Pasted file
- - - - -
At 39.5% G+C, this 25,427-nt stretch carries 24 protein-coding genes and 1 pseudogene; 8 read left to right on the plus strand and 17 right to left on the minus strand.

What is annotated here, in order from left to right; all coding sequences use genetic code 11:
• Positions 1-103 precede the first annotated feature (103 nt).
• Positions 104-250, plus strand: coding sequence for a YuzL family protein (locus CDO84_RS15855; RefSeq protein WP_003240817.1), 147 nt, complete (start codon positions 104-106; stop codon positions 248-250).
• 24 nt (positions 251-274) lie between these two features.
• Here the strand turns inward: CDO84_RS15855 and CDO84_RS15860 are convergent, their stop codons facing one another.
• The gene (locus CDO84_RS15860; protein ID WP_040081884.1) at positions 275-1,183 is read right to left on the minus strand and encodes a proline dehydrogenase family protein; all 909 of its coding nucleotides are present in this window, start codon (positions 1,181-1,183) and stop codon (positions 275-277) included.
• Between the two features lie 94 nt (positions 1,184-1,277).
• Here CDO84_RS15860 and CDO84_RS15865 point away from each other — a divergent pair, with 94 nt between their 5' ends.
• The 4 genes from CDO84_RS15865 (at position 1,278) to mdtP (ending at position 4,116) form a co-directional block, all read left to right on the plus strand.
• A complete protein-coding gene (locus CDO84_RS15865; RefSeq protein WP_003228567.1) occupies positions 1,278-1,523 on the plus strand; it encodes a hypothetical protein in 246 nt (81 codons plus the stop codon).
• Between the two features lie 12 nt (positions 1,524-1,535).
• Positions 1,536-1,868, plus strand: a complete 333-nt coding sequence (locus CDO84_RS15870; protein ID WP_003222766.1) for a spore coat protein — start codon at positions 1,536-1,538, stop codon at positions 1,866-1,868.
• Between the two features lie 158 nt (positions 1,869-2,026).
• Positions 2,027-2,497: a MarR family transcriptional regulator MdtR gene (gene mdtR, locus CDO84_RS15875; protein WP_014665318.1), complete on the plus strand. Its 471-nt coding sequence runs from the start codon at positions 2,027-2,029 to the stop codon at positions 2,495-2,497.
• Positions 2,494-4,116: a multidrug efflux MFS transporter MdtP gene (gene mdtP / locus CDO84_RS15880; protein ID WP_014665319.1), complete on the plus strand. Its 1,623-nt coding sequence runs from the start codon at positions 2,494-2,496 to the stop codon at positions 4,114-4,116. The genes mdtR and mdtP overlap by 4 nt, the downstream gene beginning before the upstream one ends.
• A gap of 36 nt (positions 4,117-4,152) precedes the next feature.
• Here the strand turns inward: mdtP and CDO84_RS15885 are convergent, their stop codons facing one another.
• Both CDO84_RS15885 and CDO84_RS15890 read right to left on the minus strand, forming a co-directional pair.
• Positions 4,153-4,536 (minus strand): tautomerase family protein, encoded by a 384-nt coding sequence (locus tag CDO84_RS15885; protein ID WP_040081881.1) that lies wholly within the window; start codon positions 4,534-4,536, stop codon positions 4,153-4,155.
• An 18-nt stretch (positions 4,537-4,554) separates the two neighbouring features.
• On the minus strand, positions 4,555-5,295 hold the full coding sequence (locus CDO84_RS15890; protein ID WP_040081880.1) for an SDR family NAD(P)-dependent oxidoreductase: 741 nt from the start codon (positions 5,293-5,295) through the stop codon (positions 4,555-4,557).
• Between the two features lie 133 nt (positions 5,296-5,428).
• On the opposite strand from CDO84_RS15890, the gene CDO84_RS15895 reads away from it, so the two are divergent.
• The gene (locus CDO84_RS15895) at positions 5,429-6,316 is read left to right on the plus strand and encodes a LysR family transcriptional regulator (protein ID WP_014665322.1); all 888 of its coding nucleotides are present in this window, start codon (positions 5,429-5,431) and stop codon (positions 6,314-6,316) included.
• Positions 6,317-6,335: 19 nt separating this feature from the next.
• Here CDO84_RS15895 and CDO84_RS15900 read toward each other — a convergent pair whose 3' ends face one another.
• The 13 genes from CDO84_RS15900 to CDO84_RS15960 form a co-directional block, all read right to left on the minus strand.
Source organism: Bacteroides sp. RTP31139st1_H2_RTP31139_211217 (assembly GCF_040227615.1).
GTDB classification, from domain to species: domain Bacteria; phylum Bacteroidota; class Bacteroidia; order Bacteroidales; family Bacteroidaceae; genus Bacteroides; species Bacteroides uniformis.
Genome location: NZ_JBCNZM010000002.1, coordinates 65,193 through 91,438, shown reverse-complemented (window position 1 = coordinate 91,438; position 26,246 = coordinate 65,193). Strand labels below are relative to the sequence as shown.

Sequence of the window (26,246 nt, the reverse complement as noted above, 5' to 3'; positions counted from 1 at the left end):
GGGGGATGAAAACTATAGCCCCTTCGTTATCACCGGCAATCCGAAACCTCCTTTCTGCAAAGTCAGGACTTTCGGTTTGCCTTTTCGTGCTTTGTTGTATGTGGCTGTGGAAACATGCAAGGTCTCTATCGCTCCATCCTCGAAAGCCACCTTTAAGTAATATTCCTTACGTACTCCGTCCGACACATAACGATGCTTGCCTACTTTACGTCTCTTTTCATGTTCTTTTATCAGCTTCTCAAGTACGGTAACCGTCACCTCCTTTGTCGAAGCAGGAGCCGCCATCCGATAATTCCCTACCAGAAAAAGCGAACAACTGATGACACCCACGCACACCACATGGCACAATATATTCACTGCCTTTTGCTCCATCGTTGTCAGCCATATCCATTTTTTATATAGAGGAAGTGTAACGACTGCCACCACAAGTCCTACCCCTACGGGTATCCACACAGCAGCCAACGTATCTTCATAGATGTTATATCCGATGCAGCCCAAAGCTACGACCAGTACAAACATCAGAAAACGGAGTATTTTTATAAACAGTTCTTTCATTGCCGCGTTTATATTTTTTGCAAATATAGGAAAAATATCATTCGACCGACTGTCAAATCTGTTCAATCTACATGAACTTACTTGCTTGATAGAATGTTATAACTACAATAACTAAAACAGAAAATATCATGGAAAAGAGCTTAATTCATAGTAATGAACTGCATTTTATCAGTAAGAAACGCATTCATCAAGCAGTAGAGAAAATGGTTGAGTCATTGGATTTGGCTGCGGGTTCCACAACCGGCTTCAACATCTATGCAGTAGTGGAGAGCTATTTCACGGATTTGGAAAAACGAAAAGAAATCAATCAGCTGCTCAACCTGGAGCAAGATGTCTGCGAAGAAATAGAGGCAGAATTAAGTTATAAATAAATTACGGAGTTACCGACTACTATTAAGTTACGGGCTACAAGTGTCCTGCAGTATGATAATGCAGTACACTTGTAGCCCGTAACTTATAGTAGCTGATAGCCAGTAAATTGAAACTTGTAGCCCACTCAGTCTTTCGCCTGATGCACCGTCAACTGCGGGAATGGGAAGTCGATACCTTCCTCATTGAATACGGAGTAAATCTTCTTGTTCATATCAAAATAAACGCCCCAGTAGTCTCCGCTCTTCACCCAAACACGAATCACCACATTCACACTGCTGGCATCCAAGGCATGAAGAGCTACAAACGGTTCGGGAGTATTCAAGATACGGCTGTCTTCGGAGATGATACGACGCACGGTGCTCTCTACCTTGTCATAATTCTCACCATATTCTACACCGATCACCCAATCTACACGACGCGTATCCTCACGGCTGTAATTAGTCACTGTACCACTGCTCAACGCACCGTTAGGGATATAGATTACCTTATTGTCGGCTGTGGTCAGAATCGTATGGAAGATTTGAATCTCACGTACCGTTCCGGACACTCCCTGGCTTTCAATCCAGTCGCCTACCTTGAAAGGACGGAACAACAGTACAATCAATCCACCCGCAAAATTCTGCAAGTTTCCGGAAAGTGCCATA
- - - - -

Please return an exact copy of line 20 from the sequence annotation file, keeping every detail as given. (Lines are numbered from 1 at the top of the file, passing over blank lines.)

• Positions 4,153-4,536 (minus strand): tautomerase family protein, encoded by a 384-nt coding sequence (locus tag CDO84_RS15885; protein ID WP_040081881.1) that lies wholly within the window; start codon positions 4,534-4,536, stop codon positions 4,153-4,155.